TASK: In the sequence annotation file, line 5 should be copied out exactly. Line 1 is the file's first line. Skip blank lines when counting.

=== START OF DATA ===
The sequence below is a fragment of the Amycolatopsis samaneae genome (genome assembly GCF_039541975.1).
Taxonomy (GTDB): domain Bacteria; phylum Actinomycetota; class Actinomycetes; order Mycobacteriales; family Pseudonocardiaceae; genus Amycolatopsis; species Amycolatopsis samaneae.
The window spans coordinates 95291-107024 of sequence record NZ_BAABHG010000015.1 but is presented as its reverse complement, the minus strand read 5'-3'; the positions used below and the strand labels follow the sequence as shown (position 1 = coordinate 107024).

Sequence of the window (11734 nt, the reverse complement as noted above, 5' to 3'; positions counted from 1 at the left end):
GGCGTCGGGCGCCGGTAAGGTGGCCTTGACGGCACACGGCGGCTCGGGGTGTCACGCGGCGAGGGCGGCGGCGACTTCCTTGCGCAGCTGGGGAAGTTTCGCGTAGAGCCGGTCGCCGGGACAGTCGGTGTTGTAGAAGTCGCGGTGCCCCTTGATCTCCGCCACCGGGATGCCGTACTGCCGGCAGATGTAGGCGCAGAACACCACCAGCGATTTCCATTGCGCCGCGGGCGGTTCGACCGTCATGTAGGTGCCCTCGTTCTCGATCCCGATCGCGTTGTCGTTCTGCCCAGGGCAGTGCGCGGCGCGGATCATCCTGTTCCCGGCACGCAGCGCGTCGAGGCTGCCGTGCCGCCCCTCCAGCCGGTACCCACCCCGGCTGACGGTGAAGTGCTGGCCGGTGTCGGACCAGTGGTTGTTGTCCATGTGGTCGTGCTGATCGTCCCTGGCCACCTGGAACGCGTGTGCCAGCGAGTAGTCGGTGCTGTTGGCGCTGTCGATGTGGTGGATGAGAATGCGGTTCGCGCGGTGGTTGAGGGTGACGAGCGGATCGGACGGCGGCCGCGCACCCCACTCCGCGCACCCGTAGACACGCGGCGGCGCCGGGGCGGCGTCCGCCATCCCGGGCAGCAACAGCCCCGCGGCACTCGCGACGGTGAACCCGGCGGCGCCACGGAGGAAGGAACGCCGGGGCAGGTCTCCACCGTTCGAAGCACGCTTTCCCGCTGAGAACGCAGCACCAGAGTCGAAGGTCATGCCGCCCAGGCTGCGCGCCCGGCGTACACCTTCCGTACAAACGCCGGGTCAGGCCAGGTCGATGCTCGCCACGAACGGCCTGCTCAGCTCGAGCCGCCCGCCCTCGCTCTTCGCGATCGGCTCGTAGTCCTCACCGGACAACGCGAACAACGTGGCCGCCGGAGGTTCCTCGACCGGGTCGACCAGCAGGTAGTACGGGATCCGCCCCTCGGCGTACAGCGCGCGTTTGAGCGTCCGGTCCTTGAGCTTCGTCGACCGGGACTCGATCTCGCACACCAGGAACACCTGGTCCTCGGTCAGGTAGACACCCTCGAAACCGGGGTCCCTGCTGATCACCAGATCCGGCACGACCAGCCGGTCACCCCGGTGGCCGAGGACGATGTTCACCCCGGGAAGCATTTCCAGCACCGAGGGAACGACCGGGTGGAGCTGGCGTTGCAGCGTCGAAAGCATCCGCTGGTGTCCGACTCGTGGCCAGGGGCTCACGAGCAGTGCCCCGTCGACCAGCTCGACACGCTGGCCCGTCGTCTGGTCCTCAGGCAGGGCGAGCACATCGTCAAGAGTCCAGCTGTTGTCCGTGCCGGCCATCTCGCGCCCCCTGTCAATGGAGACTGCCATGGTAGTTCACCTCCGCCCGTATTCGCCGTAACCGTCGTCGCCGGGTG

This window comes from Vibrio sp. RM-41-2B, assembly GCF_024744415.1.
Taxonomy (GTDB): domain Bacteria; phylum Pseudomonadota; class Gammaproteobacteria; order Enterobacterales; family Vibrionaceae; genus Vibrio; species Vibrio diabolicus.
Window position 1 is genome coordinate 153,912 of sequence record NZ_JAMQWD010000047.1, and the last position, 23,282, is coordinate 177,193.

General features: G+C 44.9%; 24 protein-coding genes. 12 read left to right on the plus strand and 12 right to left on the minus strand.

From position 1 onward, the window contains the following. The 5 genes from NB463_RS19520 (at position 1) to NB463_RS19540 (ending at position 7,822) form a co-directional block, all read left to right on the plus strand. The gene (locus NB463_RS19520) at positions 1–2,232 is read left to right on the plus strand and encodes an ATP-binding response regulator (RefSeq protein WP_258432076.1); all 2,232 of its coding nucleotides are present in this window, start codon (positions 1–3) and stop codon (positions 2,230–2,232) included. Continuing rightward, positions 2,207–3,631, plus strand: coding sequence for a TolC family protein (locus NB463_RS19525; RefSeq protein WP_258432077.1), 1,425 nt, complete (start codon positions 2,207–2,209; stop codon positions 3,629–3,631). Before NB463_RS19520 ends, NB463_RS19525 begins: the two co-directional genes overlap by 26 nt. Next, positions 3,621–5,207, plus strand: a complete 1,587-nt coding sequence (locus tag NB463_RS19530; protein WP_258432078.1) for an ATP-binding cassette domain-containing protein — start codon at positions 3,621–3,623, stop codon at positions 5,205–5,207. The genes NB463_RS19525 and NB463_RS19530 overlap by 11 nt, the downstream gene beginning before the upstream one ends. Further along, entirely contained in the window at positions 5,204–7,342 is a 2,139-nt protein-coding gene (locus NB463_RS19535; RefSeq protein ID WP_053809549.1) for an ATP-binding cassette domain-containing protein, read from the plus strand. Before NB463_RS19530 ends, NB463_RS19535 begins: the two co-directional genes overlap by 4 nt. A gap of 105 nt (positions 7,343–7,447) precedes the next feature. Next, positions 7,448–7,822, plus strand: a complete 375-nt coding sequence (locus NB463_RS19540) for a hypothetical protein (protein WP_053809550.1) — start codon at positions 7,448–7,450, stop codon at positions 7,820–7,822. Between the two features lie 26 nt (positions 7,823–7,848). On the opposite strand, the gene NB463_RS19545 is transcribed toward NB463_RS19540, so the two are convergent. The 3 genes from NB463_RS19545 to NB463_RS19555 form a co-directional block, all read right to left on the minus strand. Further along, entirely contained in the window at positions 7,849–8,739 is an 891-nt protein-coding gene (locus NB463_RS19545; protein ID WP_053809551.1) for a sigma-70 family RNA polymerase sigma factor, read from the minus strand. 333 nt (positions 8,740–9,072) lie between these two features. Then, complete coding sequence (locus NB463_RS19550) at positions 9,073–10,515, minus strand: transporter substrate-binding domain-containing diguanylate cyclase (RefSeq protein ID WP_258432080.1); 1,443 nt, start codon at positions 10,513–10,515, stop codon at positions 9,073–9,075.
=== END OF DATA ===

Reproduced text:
GGCGTCGGGCGCCGGTAAGGTGGCCTTGACGGCACACGGCGGCTCGGGGTGTCACGCGGCGAGGGCGGCGGCGACTTCCTTGCGCAGCTGGGGAAGTTTCGCGTAGAGCCGGTCGCCGGGACAGTCGGTGTTGTAGAAGTCGCGGTGCCCCTTGATCTCCGCCACCGGGATGCCGTACTGCCGGCAGATGTAGGCGCAGAACACCACCAGCGATTTCCATTGCGCCGCGGGCGGTTCGACCGTCATGTAGGTGCCCTCGTTCTCGATCCCGATCGCGTTGTCGTTCTGCCCAGGGCAGTGCGCGGCGCGGATCATCCTGTTCCCGGCACGCAGCGCGTCGAGGCTGCCGTGCCGCCCCTCCAGCCGGTACCCACCCCGGCTGACGGTGAAGTGCTGGCCGGTGTCGGACCAGTGGTTGTTGTCCATGTGGTCGTGCTGATCGTCCCTGGCCACCTGGAACGCGTGTGCCAGCGAGTAGTCGGTGCTGTTGGCGCTGTCGATGTGGTGGATGAGAATGCGGTTCGCGCGGTGGTTGAGGGTGACGAGCGGATCGGACGGCGGCCGCGCACCCCACTCCGCGCACCCGTAGACACGCGGCGGCGCCGGGGCGGCGTCCGCCATCCCGGGCAGCAACAGCCCCGCGGCACTCGCGACGGTGAACCCGGCGGCGCCACGGAGGAAGGAACGCCGGGGCAGGTCTCCACCGTTCGAAGCACGCTTTCCCGCTGAGAACGCAGCACCAGAGTCGAAGGTCATGCCGCCCAGGCTGCGCGCCCGGCGTACACCTTCCGTACAAACGCCGGGTCAGGCCAGGTCGATGCTCGCCACGAACGGCCTGCTCAGCTCGAGCCGCCCGCCCTCGCTCTTCGCGATCGGCTCGTAGTCCTCACCGGACAACGCGAACAACGTGGCCGCCGGAGGTTCCTCGACCGGGTCGACCAGCAGGTAGTACGGGATCCGCCCCTCGGCGTACAGCGCGCGTTTGAGCGTCCGGTCCTTGAGCTTCGTCGACCGGGACTCGATCTCGCACACCAGGAACACCTGGTCCTCGGTCAGGTAGACACCCTCGAAACCGGGGTCCCTGCTGATCACCAGATCCGGCACGACCAGCCGGTCACCCCGGTGGCCGAGGACGATGTTCACCCCGGGAAGCATTTCCAGCACCGAGGGAACGACCGGGTGGAGCTGGCGTTGCAGCGTCGAAAGCATCCGCTGGTGTCCGACTCGTGGCCAGGGGCTCACGAGCAGTGCCCCGTCGACCAGCTCGACACGCTGGCCCGTCGTCTGGTCCTCAGGCAGGGCGAGCACATCGTCAAGAGTCCAGCTGTTGTCCGTGCCGGCCATCTCGCGCCCCCTGTCAATGGAGACTGCCATGGTAGTTCACCTCCGCCCGTATTCGCCGTAACCGTCGTCGCCGGGTG